In the field of communication disorders, the most common student complaint about a class is probably that it contains too much basic science, and not enough application. As someone who does research on speech perception, I know I sometimes have difficulty convincing students that basic science research is relevant to them, or to their goals as clinicians.
But the reality is that much of what we know about therapy originally came from basic science, from researchers trying to apply this research-based knowledge to treatment of individuals with language difficulties. And it is only in more recent decades that we have started to make such clear divisions between basic vs. applied research.
It is certainly the case that we need more researchers pursuing applied and translational research. But there is another way to build our research base, and that is by making the connections between existing basic research and clinical questions.
Much of the basic science research that is already being done or has been done has clinical implications – but often these connections can only be seen by people who are directly involved in clinical practice, rather than by the researchers themselves.
For example, see our post on “Does speech therapy change the therapist instead of the client?” This research comes entirely from basic science work in speech perception. Yet it has important relevance to clinicians treating individuals with speech disorders (something not pointed out in the basic science papers on the topic).
Another classic example comes from work by Janet Werker and Richard Tees. In 1984, they demonstrated that infants become “attuned” to the sound structure of their native language between 8 and 12 months of age. Clinically, this implies that it is critically important for doctors to aggressively treat otitis media with effusion during early infancy (a time frame when many pediatricians assumed was fully pre-linguistic and thus of less import).
As a third example, Barbara Landau, Linda Smith, and Susan Jones found that children tend to generalize across objects based on shape. So, after learning a new word, such as “dax”, they are more likely to think that the word dax is something of the same shape (the item on the left), rather than the same color or same material.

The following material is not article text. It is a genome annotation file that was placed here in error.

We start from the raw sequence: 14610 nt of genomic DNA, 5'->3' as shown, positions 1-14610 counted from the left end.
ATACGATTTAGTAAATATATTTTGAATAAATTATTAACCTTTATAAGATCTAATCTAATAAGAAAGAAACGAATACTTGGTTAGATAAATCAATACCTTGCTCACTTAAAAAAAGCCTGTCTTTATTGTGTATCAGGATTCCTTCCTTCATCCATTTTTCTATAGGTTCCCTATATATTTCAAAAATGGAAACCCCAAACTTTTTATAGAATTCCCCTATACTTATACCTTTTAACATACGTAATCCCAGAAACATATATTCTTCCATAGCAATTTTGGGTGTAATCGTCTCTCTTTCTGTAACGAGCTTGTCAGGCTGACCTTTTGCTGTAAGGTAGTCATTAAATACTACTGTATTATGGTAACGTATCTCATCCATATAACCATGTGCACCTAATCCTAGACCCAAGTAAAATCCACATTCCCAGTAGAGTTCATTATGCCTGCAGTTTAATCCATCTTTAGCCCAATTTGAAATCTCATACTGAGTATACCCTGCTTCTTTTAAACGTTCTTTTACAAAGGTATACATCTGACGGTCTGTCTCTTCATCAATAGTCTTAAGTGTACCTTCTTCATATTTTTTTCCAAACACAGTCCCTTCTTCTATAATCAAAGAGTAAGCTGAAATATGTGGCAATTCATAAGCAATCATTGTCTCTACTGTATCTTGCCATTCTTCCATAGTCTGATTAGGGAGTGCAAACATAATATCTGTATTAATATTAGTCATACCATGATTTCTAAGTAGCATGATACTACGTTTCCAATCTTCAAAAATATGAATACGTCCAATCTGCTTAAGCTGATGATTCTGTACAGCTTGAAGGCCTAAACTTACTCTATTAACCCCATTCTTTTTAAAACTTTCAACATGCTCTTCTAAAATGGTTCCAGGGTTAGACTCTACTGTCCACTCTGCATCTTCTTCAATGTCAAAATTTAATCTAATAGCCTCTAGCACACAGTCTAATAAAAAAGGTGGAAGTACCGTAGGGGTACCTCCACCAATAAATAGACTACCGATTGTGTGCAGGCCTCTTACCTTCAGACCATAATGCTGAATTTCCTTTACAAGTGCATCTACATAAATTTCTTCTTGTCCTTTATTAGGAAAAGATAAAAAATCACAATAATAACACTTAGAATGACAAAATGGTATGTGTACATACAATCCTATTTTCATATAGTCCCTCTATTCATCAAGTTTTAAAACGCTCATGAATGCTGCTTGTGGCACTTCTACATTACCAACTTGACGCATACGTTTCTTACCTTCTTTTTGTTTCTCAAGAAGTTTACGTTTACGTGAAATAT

It isn’t the case that all words in English work like this – for example, “sponge” refers to things of a particular substance, and sponges can actually come in all different shapes (the ones you use to wash your car tend to be figure-8 shaped, not rectangle, for instance). But many words are based on shape (such as ball, and mitten, which can be made of different materials but need to be a particular shape to get that name). As it turns out, the bias to generalize by shape has to develop – but once children learn this bias, their word acquisition in general speeds up. Larissa Samuelson found that she could train young children who hadn’t yet learned this bias that words work this way – and when they did, their rate of acquiring new words improved. That is, the bias seems to be useful for word learning, and word learning in general improves after children learn this useful strategy. For her MA thesis, Brenda Staley, working with Iowa faculty member Amy Weiss, began looking at this in relation to late talkers – children who had very few words in their spoken vocabulary. The training simply consisted of teaching them lots of words that met this bias (rather than words that didn’t meet it) – and while the thesis is unpublished, their results suggest that this training had a dramatic effect on the late talkers. So here, too, a basic science finding (that children tend to focus on shape), provides a suggestion for what items clinicians should work on with children from a clinical population – that you should focus on teaching words that reinforce this bias.
In short, while it is certainly true that we need more translational research, we also need for clinicians (and future clinicians!) to look at the basic science literature, and point out where there are clear implications. And this is something truly best done by those individuals who are “in the trenches,” seeing clients on a regular basis.
Rochelle Newman is Chair of the Department of Hearing and Speech Sciences, as well as Associate Director of the Maryland Language Science Center. She helped found the UMD Infant & Child Studies Consortium and the University of Maryland Autism Research Consortium. She is interested in how the brain recognizes words from fluent speech, especially in the context of noise, and how this ability changes with development.